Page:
How to Write Damn Good Fiction is not a writing book for beginners. It doesn’t cover the basics of characterisation, plotting, dialogue, grammar or novel construction. What it does cover is the difference between writing that is mediocre and writing that really stands out.
Reviewed by Magdalena Ball
How to Write Damn Good Fiction:
Advanced Techniques for Dramatic Storytelling
by James N Frey
Macmillan, Softcover, 149 pages, RRP A$A$25.00
Oct 2002 (first published as How to Write a Damn Good Novel II in 1994)
As a book reviewer I get lots of letters from people asking for tips on how to produce a best-selling, money making novel. My usual advice is to steer clear of writing altogether. Writing fiction is extremely hard work, and the competition is so steep that the chances of serious financial success are very low. If getting rich is the goal, you’d be better off, odds-wise, in playing the lottery, or sticking to the much more potentially lucrative areas of corporate writing. Of course not every fiction writer is trying to get rich from his or her work, or even to specifically write a “bestseller.” There are some of us who do it for pleasure (and a strange sort of pleasure it is too), or for artistic expression, or because we love (and can’t help) playing with words, exploring concepts and people in literary formats, and perhaps most importantly, because the idea of producing something powerful and beautiful is compelling enough to keep us writing through the inevitable self-doubt. In other words, because we want to create something that is “damn good.”
As James Frey clearly points out in his book How to Write Damn Good Fiction to be “damn good” at anything, you need to work at it. Creative genius doesn’t spring out of thin air, but is a lengthy and painful process of writing and re-writing, studying and reading great books, and constantly honing your craft. It is also a matter of keeping at it.How to Write Damn Good Fiction is not a writing book for beginners. It doesn’t cover the basics of characterisation, plotting, dialogue, grammar or novel construction. What it does cover is the difference between writing that is mediocre and writing that really stands out. There are chapters covering the creation of “the fictive dream” or how to transport your reader into a fully absorbed fictional world through the use of imagery, sympathy, identification and empathy. Frey covers the creation of serious suspense, looks at ways of creating unusual characters who are interesting and engaging, works on premise and how to ensure that the premise drives the story, on narrative voice, the author-reader contract and avoiding the seven deadly mistakes of fiction writing (timidity, pompousness (“trying to be literary” – although I tend to use the terms ‘literary fiction’ in the way that publishers do – synonymously with quality – so prefer ‘writing in a way that is overly pompous or obscure’), ego-writing, inability to re-write (or “re-dream the dream”), failure to keep faith with yourself, wrong lifestyle and failure to produce).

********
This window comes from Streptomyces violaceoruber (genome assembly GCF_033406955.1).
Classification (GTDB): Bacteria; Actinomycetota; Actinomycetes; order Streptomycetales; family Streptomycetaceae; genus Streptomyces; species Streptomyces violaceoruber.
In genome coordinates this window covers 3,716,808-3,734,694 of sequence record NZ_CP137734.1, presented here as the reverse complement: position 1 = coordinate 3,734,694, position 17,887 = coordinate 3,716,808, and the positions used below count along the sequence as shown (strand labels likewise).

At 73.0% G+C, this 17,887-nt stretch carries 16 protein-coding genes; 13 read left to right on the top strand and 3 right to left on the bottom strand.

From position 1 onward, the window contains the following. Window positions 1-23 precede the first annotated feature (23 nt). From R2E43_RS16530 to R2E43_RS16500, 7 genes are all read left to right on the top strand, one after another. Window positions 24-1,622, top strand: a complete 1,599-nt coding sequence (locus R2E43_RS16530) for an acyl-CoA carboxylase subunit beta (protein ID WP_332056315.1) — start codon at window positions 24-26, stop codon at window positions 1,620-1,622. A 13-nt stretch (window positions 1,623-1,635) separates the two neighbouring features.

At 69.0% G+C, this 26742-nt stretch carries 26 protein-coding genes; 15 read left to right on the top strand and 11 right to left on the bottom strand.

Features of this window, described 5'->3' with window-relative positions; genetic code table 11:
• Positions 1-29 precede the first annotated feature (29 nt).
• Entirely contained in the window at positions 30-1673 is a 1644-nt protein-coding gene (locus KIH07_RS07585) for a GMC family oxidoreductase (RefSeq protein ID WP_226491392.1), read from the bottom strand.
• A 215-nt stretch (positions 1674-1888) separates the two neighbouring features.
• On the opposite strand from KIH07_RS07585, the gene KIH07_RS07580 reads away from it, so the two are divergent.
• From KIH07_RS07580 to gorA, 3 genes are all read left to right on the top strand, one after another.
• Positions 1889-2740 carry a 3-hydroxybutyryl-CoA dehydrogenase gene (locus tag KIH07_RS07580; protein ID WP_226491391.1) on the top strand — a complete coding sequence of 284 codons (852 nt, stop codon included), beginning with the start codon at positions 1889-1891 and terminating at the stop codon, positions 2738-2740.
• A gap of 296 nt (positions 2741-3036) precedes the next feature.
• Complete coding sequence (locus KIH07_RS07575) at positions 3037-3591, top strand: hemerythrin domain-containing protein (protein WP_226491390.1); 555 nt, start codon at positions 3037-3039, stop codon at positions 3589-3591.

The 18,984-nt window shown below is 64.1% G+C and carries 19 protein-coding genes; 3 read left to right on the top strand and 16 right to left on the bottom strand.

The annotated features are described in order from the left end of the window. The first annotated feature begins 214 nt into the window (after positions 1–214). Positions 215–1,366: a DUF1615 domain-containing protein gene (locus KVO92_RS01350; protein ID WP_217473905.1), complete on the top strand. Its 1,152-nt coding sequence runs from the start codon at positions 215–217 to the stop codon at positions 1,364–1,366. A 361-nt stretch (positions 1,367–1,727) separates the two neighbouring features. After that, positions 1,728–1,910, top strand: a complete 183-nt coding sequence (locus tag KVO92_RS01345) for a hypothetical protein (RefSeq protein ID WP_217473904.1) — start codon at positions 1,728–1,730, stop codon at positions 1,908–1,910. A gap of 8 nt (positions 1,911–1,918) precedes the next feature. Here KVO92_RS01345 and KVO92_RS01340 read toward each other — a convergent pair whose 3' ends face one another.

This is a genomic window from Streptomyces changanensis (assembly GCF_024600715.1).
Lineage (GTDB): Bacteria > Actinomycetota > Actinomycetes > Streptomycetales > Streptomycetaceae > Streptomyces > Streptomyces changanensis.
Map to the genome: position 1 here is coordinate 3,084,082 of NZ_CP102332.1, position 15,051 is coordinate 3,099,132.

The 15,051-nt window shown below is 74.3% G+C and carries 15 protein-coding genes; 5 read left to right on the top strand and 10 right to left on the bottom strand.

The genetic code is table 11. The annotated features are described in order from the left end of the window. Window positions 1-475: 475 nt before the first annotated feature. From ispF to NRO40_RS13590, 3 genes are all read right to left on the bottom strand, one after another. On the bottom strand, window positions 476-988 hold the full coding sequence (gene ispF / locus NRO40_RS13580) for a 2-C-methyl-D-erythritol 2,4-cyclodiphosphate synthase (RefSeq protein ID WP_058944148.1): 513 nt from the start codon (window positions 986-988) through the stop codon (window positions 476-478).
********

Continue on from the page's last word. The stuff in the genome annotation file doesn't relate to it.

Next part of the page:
Frey’s style is light, colloquial and snappy, and this easy to read book is candid and often humorous. In the final chapter on “Passion” Frey recounts how he make every one of his seven deadly mistakes at one point or another (an excellent way of revisiting that critical chapter), and promises that “damn good” is 100% guaranteed for any writer who keeps at it, works hard and treats his writing as a lifelong craft and mission. The book is full of examples of good and bad writing, and although some of the examples aren’t all that “good” considering the great mass of extraordinary literature available (eg Jaws, Gone with the Wind, Carrie, the Wizard of Oz,The Godfather, etc), and the book itself is a little more genre oriented than I would have personally liked, the messages and lessons are very clear. In any case “damn good” is certainly a matter of opinion, and there is no disputing the success of the books used. There are also references to real literary classics like The Trial, Crime and Punishment, and Pride and Prejudice.
Frey’s best chapters are the two on premise, which have more depth and detail than the other chapters. His explanations of what premise is and its critical importance to fiction writing are well written. There is a step-by-step breakdown of hypothetical novels (this is also done for Samson and Delilah), from the opening situation to each complication, climax and resolution. By the end of these two chapters there can be no mistaking the way to use a premise or the need for a clear, important and relevant premise. The book is also motivational, making “damn good” fiction seem within the reach of any writer who is clear enough about their goals and able to avoid the seven deadly mistakes. Of course Frey is right – application precedes inspiration. This entertaining and relatively short, easy to read guide is a worthwhile reference for any fiction writing looking for ways to revitalise and hone his or her craft.
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How to Write a Damn Good Novel, II:…